May 22, 2013
2010: Best of the Big Screen
Posted on Dec 30, 2010
I don’t know when the practice began or who had the initial brainstorm, but it is now written in fiery letters that at the end of every year that movie reviewers must set aside the really fun stuff—shopping, decorating the front of the house with blinking lights, fighting with their spouses about the placement and decoration of the tree—and spend a day or two tripping down short-term memory lane to concoct a list of the year’s 10 best movies. It is a habit that now extends to all the other expressive forms—books, television, music, theater—but it began with the movies.
I suppose it’s a harmless enough activity—except for its arbitrary quality. I mean, who decreed that we should have to choose 10—and only 10—movies for our lists? It is theoretically possible, if unlikely, that some years we might want to honor 11 or 12 films for our lists. It is much more likely that we will be straining to come up with 10 really good movies per year.
I’ve always wanted to say the hell with it and just compose a list of the movies that I really like and think may have a chance of outliving, for a few years, the year they came out. Thanks to the tolerance and good nature of Truthdig’s editors, that’s what I’m about to do. Here they are, in subjectivity’s rough order:
1. “The King’s Speech”: Bertie (Colin Firth), second in line for the job, was not meant to be England’s monarch, so his stammer was not of much consequence—until his brother David got involved with Wallis Warfield Simpson, the grim divorcee, who for that quaint reason could not be queen. That means that her twit paramour didn’t feel like being king. Now, suddenly, his younger brother’s speech impediment matters a great deal—he has to become the spokesman for a nation entering World War II.
Encouraged by his wife (the charmingly perky Helena Bonham Carter), he grudgingly goes to work with a cheeky and eccentric speech therapist, Lionel Logue (a superb Geoffrey Rush), with Tom Hooper’s film (written by David Seidler) tracing the relationship’s development with wit, passion and elegance. Firth’s performance as the man who would become George VI is wondrously subtle—he’s a kindly, stuffy man who is—all unknown to him—just waiting to get unstuffed. He’s an unlikely heroic figure in a highly unlikely movie. But neither Firth nor the movie stresses oddity. There’s something almost homey about the movie as it lets us discover its best qualities slowly, which quietly ensures our passionate involvement with these disparate men as we observe a true and lifelong friendship developing between them. Stylistically the filmmaking is very traditional, but that also works to the movie’s advantage—highlighting the curiosity of this relationship and, incidentally, the way they managed to subvert the class system as it worked in England not so very long ago.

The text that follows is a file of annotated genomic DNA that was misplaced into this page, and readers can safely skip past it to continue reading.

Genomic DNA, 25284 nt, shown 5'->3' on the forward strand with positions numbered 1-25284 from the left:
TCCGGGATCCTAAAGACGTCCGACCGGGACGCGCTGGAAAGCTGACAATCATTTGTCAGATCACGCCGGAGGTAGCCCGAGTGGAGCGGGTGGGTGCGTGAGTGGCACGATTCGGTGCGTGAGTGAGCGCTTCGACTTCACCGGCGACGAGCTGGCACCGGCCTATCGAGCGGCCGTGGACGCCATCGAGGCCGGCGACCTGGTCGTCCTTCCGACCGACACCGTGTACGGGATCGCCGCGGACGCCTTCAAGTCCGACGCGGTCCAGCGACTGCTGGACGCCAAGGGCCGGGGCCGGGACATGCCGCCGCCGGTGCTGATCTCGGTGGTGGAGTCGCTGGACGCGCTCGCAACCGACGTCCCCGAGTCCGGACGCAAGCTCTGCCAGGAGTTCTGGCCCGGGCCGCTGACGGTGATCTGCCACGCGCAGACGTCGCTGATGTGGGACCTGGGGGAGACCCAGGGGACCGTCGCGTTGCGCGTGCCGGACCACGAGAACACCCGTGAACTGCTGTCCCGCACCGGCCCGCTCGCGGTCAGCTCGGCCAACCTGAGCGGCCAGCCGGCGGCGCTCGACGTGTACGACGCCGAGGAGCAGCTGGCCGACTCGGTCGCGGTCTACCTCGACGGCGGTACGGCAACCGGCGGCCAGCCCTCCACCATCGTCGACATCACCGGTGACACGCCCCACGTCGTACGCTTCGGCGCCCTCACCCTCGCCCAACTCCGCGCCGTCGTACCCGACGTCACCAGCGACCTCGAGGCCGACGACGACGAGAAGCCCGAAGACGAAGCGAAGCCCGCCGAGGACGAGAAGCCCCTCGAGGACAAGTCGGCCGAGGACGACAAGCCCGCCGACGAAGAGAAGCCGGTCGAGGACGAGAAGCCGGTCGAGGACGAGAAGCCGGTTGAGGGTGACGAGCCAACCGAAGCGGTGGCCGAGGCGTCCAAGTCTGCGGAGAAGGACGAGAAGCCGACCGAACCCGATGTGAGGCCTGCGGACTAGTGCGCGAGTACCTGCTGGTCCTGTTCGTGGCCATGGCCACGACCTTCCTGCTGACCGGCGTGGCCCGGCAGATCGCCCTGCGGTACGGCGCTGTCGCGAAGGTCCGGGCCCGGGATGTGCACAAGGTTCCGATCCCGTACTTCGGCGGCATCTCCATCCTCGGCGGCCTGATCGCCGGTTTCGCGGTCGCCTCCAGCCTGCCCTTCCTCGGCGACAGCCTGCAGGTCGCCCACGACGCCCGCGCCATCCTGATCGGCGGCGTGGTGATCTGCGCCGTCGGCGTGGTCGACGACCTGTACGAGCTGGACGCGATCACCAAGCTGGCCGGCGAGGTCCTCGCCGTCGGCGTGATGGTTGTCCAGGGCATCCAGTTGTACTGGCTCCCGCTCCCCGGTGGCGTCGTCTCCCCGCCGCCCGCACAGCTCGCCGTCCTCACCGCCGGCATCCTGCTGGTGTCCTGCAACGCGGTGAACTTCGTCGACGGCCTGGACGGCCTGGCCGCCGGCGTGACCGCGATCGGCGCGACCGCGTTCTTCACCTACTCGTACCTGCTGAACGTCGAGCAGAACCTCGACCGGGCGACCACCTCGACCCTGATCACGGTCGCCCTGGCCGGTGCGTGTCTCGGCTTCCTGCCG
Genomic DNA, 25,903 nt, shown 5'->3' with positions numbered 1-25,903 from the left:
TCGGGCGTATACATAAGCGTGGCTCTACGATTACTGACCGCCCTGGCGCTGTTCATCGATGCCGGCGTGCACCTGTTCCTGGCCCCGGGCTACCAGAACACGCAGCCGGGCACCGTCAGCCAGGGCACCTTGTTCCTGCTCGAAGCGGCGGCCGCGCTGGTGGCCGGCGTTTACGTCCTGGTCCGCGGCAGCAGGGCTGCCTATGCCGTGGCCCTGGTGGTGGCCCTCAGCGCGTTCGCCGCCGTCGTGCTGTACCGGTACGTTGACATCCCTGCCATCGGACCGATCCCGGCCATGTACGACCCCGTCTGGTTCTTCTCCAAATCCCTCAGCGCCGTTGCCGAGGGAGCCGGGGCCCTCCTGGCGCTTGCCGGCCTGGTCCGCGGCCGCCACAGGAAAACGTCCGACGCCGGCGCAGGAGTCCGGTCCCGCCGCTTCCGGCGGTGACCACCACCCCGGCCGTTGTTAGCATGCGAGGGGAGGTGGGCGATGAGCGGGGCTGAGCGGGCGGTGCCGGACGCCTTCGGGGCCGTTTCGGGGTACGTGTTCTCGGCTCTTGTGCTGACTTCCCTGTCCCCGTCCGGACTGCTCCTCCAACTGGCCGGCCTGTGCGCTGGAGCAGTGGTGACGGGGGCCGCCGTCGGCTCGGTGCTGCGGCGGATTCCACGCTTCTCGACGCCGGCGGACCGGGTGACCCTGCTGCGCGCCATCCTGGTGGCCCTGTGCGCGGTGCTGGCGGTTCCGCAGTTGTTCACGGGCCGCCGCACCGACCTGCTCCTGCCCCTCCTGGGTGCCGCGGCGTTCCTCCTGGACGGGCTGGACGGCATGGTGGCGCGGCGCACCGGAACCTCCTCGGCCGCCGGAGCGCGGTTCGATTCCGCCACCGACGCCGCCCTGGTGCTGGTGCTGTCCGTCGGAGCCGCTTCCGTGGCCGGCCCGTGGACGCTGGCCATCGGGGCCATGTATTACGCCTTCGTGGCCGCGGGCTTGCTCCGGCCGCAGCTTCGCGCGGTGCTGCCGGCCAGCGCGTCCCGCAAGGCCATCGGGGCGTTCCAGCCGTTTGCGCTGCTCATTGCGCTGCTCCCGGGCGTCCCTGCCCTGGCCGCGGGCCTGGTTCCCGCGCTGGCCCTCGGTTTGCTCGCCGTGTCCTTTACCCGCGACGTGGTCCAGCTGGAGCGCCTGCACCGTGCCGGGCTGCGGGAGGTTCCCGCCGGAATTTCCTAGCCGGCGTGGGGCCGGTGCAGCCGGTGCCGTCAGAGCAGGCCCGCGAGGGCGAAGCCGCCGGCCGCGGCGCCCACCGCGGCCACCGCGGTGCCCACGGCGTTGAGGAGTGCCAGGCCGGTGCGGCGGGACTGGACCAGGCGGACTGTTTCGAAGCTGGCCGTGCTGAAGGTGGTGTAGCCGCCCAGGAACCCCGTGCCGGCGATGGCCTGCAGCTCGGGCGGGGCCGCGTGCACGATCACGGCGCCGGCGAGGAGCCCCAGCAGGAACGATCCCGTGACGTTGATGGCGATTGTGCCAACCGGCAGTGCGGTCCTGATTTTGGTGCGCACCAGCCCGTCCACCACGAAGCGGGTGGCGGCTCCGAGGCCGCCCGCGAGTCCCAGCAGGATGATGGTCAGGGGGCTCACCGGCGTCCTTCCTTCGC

2. “Another Year”: Tom (Jim Broadbent) and Gerri (Ruth Sheen) drive a Volvo, grow their own vegetables and lead quiet, useful lives—snug as bugs in a rug. This is middle age as ’60s activists dreamily imagined it might be. Their friend Mary (Leslie Manville, in the great female performance of the year), is their nightmare alternative—lonely, man-crazy, hard-drinking and the pest seemingly put on earth to torment their placidity. Out of these modest materials writer-director Mike Leigh has fashioned another in his increasingly impressive series about the miseries of middle class English life. Nothing really out of the ordinary happens in these films; people fall in and out of love, get married and generally try to keep up appearances. Sometimes death touches them, but with not too heavy a hand. What dramatically animates a story such as “Another Year” is the largely unacknowledged lies that sustain these lives, tamping down the desperation that only Mary manifests. OK, it’s a chamber piece—but a subtle and haunting one.
3. “Mesrine”: Two French films, running between four and five hours apiece, each portraying the life of a decidedly anti-social character, were released this year in the United States. One, “Carlos,” recounted the life of “The Jackal,” the formerly notorious terrorist, the other, “Mesrine,” is about a cheeky and prolific bank robber who operated in roughly the same era. The former received more—and more enthusiastic—critical attention here, doubtless because Carlos himself achieved more international notoriety. But the life of Jacques Mesrine, whose fame was pretty much confined to France, provides the basis for a much better film, partly because there is no quasi-political justification for his depredations, and partly because Vincent Cassel gives such a wild and gripping performance in the title role. In the annals of movie anarchists he achieves, I think, an unmatched level of psychopathy, which the director, Jean-Francois Richet, never deigns to explain or justify. Mesrine, the product of a bourgeois background, is a tireless bundle of anti-social activity who eventually derives what job satisfaction he can from the glamorized image of himself the French press is only too happy to propagate. Carlos declines into fat and irrelevance, which the movie spends far too much time detailing. Mesrine, on the other hand, goes out snarling, with the movie spending almost as much time on the fate of a dog wounded in his final shootout with the cops as it does on the criminal’s demise. Tres French. Tres wonderful.
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